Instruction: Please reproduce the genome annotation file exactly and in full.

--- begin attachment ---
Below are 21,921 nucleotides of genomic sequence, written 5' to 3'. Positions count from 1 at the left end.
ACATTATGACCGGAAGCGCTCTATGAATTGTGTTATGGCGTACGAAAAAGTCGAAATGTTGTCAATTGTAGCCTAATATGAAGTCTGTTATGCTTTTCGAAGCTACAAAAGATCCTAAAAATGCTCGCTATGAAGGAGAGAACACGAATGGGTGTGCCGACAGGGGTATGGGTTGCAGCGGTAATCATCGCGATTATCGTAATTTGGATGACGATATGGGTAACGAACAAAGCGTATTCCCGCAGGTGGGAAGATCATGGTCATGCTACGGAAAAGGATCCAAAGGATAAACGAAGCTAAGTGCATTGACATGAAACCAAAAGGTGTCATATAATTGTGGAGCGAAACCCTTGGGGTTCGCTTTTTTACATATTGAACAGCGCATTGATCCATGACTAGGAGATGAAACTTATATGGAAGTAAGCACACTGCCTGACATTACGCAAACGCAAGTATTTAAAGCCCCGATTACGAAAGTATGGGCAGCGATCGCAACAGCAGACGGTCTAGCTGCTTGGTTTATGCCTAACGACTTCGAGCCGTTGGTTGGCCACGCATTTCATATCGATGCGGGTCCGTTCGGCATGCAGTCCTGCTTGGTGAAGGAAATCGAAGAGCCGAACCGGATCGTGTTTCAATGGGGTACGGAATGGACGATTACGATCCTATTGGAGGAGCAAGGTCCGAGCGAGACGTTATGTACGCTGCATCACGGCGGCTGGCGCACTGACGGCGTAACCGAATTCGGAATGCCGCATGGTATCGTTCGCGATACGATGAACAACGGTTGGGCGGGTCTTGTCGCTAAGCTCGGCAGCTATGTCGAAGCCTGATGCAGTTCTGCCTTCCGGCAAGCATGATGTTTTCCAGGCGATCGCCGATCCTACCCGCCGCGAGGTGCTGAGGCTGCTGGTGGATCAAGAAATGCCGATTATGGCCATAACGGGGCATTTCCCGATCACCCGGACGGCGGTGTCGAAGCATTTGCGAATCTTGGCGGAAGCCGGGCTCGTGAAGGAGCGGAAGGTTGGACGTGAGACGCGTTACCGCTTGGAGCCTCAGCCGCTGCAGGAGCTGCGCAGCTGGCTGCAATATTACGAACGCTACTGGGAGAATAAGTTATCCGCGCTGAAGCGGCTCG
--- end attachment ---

Below are 21,921 nucleotides of genomic sequence, written 5' to 3'. Positions count from 1 at the left end.
ACATTATGACCGGAAGCGCTCTATGAATTGTGTTATGGCGTACGAAAAAGTCGAAATGTTGTCAATTGTAGCCTAATATGAAGTCTGTTATGCTTTTCGAAGCTACAAAAGATCCTAAAAATGCTCGCTATGAAGGAGAGAACACGAATGGGTGTGCCGACAGGGGTATGGGTTGCAGCGGTAATCATCGCGATTATCGTAATTTGGATGACGATATGGGTAACGAACAAAGCGTATTCCCGCAGGTGGGAAGATCATGGTCATGCTACGGAAAAGGATCCAAAGGATAAACGAAGCTAAGTGCATTGACATGAAACCAAAAGGTGTCATATAATTGTGGAGCGAAACCCTTGGGGTTCGCTTTTTTACATATTGAACAGCGCATTGATCCATGACTAGGAGATGAAACTTATATGGAAGTAAGCACACTGCCTGACATTACGCAAACGCAAGTATTTAAAGCCCCGATTACGAAAGTATGGGCAGCGATCGCAACAGCAGACGGTCTAGCTGCTTGGTTTATGCCTAACGACTTCGAGCCGTTGGTTGGCCACGCATTTCATATCGATGCGGGTCCGTTCGGCATGCAGTCCTGCTTGGTGAAGGAAATCGAAGAGCCGAACCGGATCGTGTTTCAATGGGGTACGGAATGGACGATTACGATCCTATTGGAGGAGCAAGGTCCGAGCGAGACGTTATGTACGCTGCATCACGGCGGCTGGCGCACTGACGGCGTAACCGAATTCGGAATGCCGCATGGTATCGTTCGCGATACGATGAACAACGGTTGGGCGGGTCTTGTCGCTAAGCTCGGCAGCTATGTCGAAGCCTGATGCAGTTCTGCCTTCCGGCAAGCATGATGTTTTCCAGGCGATCGCCGATCCTACCCGCCGCGAGGTGCTGAGGCTGCTGGTGGATCAAGAAATGCCGATTATGGCCATAACGGGGCATTTCCCGATCACCCGGACGGCGGTGTCGAAGCATTTGCGAATCTTGGCGGAAGCCGGGCTCGTGAAGGAGCGGAAGGTTGGACGTGAGACGCGTTACCGCTTGGAGCCTCAGCCGCTGCAGGAGCTGCGCAGCTGGCTGCAATATTACGAACGCTACTGGGAGAATAAGTTATCCGCGCTGAAGCGGCTCG